Alleged Rapist ‘Immediately’ Pursued Victim After Release, ICE Says

October 10, 2019 Updated: October 11, 2019

A 38-year-old illegal alien from El Salvador who had been charged with first-degree rape has been arrested by U.S. Immigration and Customs Enforcement (ICE) following a failed ICE detainer, according to a release.

Antonio Ulises Perez—who was released from custody after the Oklahoma County Sheriff’s Office failed to honor a detainer—“almost immediately” went to the home of the woman he allegedly raped. He had been released from the Oklahoma County Jail on Oct. 9.

ICE deportation officers arrested Perez the same day in Oklahoma City. Perez remains in the custody of ICE, pending disposition of his immigration proceedings.

ICE had lodged an immigration detainer with the Oklahoma County Sheriff’s Office on Oct. 8, where they requested the sheriff’s office to transfer the custody of Perez to ICE, in the event he was scheduled to be released from custody, according to the agency. The Oklahoma County Sheriff’s Office, however, refused to honor the detainer, “in direct contravention of federal immigration law.”

Federal law states that ICE has the authority to lodge immigration detainers with law enforcement agencies if the individuals are arrested on criminal charges, and if ICE has probable cause to believe they are removable aliens.

The United States is dealing with a rising influx of illegal aliens, most of whom are traveling through Mexico from Central America. As of August, there have been 811,016 apprehensions along the Southwest Border in fiscal year 2019, according to data from U.S. Customs and Border Protection.

Such incidents as the one involving Perez aren’t isolated, according to the agency. Just a few months ago, Oklahoma County made the decision to not honor ICE detainers anymore, resulting in criminal aliens being released back into the local community.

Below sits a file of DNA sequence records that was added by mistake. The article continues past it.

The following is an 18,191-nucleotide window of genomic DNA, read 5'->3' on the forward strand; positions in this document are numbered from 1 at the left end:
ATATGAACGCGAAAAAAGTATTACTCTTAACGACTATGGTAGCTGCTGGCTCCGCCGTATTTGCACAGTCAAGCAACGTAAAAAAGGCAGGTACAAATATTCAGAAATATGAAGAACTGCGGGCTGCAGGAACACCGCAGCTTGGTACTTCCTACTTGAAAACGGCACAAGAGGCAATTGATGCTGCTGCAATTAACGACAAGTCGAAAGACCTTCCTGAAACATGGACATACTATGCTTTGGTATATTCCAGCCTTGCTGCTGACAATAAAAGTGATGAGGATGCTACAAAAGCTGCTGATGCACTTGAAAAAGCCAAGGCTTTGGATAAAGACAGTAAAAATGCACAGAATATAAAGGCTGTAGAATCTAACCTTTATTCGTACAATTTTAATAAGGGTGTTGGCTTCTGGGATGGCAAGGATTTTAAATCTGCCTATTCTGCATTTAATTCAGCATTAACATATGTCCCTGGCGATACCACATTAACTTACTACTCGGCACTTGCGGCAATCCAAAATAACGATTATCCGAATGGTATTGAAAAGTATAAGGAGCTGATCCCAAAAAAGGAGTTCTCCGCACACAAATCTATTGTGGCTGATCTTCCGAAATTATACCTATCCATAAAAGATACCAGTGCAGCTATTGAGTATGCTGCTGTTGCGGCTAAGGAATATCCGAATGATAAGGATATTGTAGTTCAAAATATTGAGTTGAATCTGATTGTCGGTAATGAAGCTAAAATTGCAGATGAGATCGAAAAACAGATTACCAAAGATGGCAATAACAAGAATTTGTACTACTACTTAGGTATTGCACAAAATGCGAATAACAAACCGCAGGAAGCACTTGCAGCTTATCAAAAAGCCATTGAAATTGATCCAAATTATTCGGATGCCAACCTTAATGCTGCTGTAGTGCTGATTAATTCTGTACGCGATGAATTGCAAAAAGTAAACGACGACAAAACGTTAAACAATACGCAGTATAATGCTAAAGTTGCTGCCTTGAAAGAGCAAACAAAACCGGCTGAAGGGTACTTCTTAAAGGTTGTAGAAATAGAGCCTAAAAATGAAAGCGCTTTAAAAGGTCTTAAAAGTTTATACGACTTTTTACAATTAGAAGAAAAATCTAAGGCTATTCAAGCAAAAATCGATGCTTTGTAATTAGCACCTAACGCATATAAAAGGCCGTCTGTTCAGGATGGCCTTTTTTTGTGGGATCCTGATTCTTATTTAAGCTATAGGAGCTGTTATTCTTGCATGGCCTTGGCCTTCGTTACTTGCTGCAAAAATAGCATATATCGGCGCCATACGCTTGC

“It is unconscionable that someone who is sworn to uphold the law would find it acceptable to release an alleged rapist who is illegally present in the U.S. back into the community when there are other options available under federal immigration law,” Marc Moore, field office director for ICE Dallas, said in a statement.

“Within a few hours of being released, this illegal alien was back at the home of the rape victim where he was free to re-victimize her and harm other members of the community,” Moore said.

“Fortunately, ICE deportation officers were able to quickly locate this individual and safely take him back into custody.”

Perez was first arrested by the sheriff’s office on Sept. 30 and was charged with first-degree rape.

In response to the ICE release, the sheriff’s office said the agency erroneously reported that they had arrested the individual when another law enforcement agency did. The office, in an Oct. 10 release, also said ICE made a mistake when describing the arrestee as being charged with rape as he was never formally charged but was booked on a complaint.

ICE has stated that approximately 70 percent of the arrests the agency carries out take place after they are notified about an illegal alien being released from local jails or state prisons.

“In fiscal year 2019, ICE has lodged more than 160,000 detainers with local law enforcement agencies,” according to the agency.

Meanwhile, the backlog in U.S. immigration court cases has exceeded 1 million, the Transactional Records Access Clearinghouse, a research organization at Syracuse University said in September.

As of the end of August, the court’s backlog of active cases reached 1,007,155, the data showed. This year, in particular, the backlog of pending court cases has surged when compared to previous years.

This article has been updated 

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